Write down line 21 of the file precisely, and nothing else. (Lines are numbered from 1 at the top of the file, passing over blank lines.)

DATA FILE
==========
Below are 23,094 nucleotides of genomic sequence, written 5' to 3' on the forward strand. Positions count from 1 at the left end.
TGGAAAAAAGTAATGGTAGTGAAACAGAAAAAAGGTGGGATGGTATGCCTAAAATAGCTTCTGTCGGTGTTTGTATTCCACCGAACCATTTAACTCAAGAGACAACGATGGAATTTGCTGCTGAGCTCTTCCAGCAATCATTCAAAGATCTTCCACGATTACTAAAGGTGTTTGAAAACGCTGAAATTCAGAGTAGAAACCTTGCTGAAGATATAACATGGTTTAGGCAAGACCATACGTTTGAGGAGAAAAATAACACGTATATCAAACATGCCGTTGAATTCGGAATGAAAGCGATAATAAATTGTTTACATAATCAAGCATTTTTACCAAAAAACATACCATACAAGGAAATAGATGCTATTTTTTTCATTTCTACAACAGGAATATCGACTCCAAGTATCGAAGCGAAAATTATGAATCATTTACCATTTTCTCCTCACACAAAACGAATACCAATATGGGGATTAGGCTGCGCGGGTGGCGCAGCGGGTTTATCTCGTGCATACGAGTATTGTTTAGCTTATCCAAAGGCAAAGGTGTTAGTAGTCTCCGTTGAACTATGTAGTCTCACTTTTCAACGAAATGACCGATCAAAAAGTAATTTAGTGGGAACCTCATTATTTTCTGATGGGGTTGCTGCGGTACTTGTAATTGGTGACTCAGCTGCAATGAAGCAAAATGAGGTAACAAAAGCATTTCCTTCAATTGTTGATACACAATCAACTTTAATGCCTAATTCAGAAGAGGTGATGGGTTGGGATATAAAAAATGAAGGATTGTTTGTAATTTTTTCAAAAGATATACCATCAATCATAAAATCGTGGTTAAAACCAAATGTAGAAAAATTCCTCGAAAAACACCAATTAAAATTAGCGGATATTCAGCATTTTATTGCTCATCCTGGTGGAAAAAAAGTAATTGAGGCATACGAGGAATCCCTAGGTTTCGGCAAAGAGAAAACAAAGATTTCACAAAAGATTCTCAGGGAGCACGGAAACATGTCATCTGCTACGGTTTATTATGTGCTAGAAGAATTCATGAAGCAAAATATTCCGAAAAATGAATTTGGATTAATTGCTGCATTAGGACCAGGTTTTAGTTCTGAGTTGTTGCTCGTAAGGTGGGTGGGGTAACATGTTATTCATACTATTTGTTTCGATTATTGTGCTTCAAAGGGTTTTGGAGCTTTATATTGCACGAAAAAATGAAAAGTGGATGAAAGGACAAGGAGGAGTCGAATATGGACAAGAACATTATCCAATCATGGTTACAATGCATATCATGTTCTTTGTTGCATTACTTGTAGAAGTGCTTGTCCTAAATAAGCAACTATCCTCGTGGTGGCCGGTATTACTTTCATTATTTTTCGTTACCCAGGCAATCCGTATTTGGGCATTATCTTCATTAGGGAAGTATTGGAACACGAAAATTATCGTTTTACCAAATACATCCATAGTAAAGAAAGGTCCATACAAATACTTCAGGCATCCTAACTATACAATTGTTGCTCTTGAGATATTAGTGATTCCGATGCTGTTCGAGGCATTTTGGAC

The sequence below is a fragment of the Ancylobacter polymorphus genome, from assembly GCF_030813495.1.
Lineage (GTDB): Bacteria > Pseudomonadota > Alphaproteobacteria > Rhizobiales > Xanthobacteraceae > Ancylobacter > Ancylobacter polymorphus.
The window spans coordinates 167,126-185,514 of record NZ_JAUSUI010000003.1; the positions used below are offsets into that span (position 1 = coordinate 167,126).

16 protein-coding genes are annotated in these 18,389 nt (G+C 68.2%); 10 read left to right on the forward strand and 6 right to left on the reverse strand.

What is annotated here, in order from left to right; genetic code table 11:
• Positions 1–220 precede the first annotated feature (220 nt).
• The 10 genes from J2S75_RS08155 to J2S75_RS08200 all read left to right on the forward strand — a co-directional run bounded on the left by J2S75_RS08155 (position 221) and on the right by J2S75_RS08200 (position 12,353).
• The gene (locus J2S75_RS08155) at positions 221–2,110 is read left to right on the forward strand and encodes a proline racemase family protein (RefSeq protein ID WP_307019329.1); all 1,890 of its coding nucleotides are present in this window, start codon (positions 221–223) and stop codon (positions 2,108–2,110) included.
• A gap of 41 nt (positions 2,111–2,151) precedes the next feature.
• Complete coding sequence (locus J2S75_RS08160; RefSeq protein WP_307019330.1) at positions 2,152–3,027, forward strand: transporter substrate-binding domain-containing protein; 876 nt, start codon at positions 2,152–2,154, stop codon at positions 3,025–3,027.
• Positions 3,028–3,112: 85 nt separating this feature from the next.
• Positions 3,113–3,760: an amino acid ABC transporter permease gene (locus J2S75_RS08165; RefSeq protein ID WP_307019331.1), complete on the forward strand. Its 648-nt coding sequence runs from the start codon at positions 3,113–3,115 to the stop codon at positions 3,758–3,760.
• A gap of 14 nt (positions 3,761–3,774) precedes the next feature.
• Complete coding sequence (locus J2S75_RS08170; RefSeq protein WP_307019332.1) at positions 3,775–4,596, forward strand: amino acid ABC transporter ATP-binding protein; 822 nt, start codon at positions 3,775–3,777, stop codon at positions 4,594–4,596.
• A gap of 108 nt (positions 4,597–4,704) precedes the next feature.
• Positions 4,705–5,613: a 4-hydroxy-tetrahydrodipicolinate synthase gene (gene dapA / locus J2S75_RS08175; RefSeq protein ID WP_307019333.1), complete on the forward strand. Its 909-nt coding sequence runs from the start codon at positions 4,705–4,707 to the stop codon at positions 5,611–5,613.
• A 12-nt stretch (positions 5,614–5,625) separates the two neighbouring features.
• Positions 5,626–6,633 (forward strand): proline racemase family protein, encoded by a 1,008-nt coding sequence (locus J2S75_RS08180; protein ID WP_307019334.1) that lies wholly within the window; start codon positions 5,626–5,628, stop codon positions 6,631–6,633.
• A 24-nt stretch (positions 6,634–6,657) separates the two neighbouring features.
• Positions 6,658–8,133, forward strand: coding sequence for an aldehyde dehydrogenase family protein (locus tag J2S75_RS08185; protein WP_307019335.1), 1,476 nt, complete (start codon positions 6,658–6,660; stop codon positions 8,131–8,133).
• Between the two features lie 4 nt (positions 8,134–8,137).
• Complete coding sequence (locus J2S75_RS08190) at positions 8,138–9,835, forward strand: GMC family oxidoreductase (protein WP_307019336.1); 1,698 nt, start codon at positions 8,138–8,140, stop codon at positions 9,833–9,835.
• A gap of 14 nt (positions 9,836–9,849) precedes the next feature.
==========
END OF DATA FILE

• A 24-nt stretch (positions 6,634–6,657) separates the two neighbouring features.